# Help with a wordle-like game

Hi, I am making wordle but with 5 digit numbers. I want to make a daily mode, and I've decided to do this by somehow turning the current date into a five digit number. How would I do this? I'm okay if it repeats every >=5 years. I've tried different pseudo-random number generators but none have worked.

What you need is a seeded random number generator
https://forum.snap.berkeley.edu/search?q=seeded%20random%20number%20generator

Similar seeds (30926, 30927, 30928) give outputs that are too similar. I guess I need some sort of hash function like MD5, but most of them seem too complicated to implement.

the simplest i can think of is just square it, cube it, etc but it wouldn't work well for low numbers

I think that's not a coincidence. You want your program to have non-simple behavior, so it's going to have a non-simple algorithm.

The good news is that part of the complexity of MD5 is to guard against bad guys being able to create a different text that has the same MD5 hash. You don't care about that. So you can probably use a different hash function, e.g., for each digit in the seed, add its character code to the hash, then rotate the hash left four bits.

You could Do like old games used to do for rng

Raise the date to a power of let’s say 17, keep the middle 5 didgets, then take that number and raise it to a power of 17, etc, you’ll be given a 5 didget number that is seemingly random but actually based on a seed

If you for some reason don’t want a seed just do “pick random (10000) to (99999)”

Another approach is to use the sha512 hash block and join the first 5 numbers together (it’s might be possible for it to not have 5 numbers but that’s unlikely)
This is much smaller and doesn’t risk reaching infinity (doing “item 1 to 5” is faster than “keep index <= 5” as I originally had)

Of course you're still indirectly using a seed; PICK RANDOM doesn't make truly random numbers.

How does it work then?
If you use the current Unix time stamp as the seed then that’s always different meaning yeah it is “random” If you get a random input you get a random output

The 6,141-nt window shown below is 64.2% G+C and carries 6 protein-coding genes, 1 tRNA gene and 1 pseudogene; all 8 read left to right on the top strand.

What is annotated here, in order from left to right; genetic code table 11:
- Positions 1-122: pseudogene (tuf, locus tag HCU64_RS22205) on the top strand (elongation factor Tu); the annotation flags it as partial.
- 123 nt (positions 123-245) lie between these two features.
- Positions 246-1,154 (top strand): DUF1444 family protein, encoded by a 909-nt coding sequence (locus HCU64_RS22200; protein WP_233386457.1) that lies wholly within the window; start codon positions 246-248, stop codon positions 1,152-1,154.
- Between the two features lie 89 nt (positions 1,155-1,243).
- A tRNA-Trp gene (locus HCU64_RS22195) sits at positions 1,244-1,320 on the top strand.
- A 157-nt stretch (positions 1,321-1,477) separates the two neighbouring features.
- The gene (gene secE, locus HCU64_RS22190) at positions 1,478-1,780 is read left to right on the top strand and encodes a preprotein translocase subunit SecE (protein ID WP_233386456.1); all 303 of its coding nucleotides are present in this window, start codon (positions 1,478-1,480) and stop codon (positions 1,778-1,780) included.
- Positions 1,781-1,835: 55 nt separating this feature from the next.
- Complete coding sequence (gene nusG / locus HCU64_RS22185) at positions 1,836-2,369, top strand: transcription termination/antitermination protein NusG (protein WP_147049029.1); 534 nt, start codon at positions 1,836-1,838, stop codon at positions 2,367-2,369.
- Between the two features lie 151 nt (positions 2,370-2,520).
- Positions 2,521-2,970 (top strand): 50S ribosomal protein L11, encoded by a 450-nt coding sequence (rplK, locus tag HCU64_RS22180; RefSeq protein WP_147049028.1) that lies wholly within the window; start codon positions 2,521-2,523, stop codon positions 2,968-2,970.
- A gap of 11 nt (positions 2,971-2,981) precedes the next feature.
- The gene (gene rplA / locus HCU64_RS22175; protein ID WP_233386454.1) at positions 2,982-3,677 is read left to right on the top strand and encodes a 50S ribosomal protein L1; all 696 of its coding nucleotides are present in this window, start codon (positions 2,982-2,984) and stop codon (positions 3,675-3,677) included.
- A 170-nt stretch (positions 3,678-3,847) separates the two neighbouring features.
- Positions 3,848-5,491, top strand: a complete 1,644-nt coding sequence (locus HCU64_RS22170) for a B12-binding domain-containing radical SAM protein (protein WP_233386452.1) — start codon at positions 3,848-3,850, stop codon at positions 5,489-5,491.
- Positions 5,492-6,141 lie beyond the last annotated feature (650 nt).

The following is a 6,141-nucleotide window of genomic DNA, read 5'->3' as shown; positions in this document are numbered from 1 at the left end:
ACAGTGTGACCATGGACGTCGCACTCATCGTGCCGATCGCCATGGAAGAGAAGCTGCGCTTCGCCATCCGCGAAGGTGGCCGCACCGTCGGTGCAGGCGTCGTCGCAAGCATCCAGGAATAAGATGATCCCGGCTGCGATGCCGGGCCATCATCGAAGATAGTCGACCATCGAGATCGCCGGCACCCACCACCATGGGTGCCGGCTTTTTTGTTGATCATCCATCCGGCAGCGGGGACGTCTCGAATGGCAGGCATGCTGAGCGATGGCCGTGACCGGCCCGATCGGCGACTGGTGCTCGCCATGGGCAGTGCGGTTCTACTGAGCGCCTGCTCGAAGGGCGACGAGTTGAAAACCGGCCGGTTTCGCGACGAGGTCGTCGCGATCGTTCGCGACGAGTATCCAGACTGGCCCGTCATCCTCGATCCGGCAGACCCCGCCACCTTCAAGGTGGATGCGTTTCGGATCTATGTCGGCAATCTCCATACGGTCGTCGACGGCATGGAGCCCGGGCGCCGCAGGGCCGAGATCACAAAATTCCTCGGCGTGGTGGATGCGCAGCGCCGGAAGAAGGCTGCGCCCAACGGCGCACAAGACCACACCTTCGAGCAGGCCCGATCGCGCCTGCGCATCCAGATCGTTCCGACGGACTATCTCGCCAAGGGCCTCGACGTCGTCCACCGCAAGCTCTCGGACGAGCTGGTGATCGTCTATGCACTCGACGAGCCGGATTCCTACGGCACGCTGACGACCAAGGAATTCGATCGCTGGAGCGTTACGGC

Random in the sense you can’t get the same seed 2 times

there is no way to make a computer generate randomness.
you can still get purely random numbers from a website that uses real-life randomness to get a number

that's not random, we can predict how long 1 second is, 5 seconds, etc.

but that's not the definition of random

Kind of not but also yes? https://www.random.org/

True random numbers can't be generated by digital systems. By definition, a digital system is one that eliminates the small irregularities that occur in electronic circuits by recognizing only two values. So, let's say the voltage on a particular wire has to be somewhere between 0 and 5 volts. You build digital circuits in a way that makes anything between 0 and 0.5 volts count as zero, anything between 4.5 and 5 volts count as one, and anything between 0.5 and 4.5 is flagged as a hardware error.

Since digital hardware can't generate randomness, neither can software. True randomness has to come from some analog (non-digital) sensor. This is almost true. Random.org gives the example of a web server counting how many HTTP(S) requests come in each second as the source of randomness, and that seemingly doesn't use special analog hardware. But it really does, namely, it uses human beings, who click on web links more or less randomly. If it turned out that most of the requests came from other computer software rather than from human beings, the result wouldn't be random. I was taught to measure the voltage drop across a diode, which is typically around 0.7 volts, but that's an approximate number; you might measure 0.70001 volts one time, and then 0.699994 the next time. (The voltage drop is a quantum phenomenon, so this variation is quantum randomness.)

If you have a number that’s always different and never the same. Running that through an algorithm would produce random numbers

No, not really. If you run the same seed through the same algorithm again, you'll get the same sequence of numbers out.

i said

random.org is one of them

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